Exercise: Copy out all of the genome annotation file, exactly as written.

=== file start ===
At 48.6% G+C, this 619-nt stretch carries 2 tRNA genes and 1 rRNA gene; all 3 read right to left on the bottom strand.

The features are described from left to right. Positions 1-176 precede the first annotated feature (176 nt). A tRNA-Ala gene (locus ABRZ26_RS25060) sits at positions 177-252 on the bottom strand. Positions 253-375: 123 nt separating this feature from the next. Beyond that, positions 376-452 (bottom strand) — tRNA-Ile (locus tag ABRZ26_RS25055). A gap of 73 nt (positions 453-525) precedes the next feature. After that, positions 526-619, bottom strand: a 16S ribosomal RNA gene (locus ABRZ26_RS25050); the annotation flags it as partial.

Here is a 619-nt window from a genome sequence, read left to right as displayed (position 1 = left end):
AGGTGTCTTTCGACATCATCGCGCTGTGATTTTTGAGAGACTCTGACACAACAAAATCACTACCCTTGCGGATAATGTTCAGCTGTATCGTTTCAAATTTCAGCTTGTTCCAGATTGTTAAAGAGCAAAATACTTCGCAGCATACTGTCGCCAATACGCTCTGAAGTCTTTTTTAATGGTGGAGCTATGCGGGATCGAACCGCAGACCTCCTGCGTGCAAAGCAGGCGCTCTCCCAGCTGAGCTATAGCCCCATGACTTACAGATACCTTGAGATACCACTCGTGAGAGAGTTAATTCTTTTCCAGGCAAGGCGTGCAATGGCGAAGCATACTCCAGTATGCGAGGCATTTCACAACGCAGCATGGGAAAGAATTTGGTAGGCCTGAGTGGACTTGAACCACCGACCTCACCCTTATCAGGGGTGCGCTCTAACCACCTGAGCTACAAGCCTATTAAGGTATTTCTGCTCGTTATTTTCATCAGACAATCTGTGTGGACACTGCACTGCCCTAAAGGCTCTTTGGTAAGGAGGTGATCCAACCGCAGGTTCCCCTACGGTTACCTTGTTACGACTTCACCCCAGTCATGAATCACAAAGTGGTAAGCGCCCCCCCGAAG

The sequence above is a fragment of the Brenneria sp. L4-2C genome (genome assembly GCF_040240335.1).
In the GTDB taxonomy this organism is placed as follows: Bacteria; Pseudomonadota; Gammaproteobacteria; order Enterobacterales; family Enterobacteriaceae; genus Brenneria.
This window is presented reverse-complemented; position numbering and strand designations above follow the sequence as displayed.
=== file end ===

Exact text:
At 48.6% G+C, this 619-nt stretch carries 2 tRNA genes and 1 rRNA gene; all 3 read right to left on the bottom strand.

The features are described from left to right. Positions 1-176 precede the first annotated feature (176 nt). A tRNA-Ala gene (locus ABRZ26_RS25060) sits at positions 177-252 on the bottom strand. Positions 253-375: 123 nt separating this feature from the next. Beyond that, positions 376-452 (bottom strand) — tRNA-Ile (locus tag ABRZ26_RS25055). A gap of 73 nt (positions 453-525) precedes the next feature. After that, positions 526-619, bottom strand: a 16S ribosomal RNA gene (locus ABRZ26_RS25050); the annotation flags it as partial.

Here is a 619-nt window from a genome sequence, read left to right as displayed (position 1 = left end):
AGGTGTCTTTCGACATCATCGCGCTGTGATTTTTGAGAGACTCTGACACAACAAAATCACTACCCTTGCGGATAATGTTCAGCTGTATCGTTTCAAATTTCAGCTTGTTCCAGATTGTTAAAGAGCAAAATACTTCGCAGCATACTGTCGCCAATACGCTCTGAAGTCTTTTTTAATGGTGGAGCTATGCGGGATCGAACCGCAGACCTCCTGCGTGCAAAGCAGGCGCTCTCCCAGCTGAGCTATAGCCCCATGACTTACAGATACCTTGAGATACCACTCGTGAGAGAGTTAATTCTTTTCCAGGCAAGGCGTGCAATGGCGAAGCATACTCCAGTATGCGAGGCATTTCACAACGCAGCATGGGAAAGAATTTGGTAGGCCTGAGTGGACTTGAACCACCGACCTCACCCTTATCAGGGGTGCGCTCTAACCACCTGAGCTACAAGCCTATTAAGGTATTTCTGCTCGTTATTTTCATCAGACAATCTGTGTGGACACTGCACTGCCCTAAAGGCTCTTTGGTAAGGAGGTGATCCAACCGCAGGTTCCCCTACGGTTACCTTGTTACGACTTCACCCCAGTCATGAATCACAAAGTGGTAAGCGCCCCCCCGAAG

The sequence above is a fragment of the Brenneria sp. L4-2C genome (genome assembly GCF_040240335.1).
In the GTDB taxonomy this organism is placed as follows: Bacteria; Pseudomonadota; Gammaproteobacteria; order Enterobacterales; family Enterobacteriaceae; genus Brenneria.
This window is presented reverse-complemented; position numbering and strand designations above follow the sequence as displayed.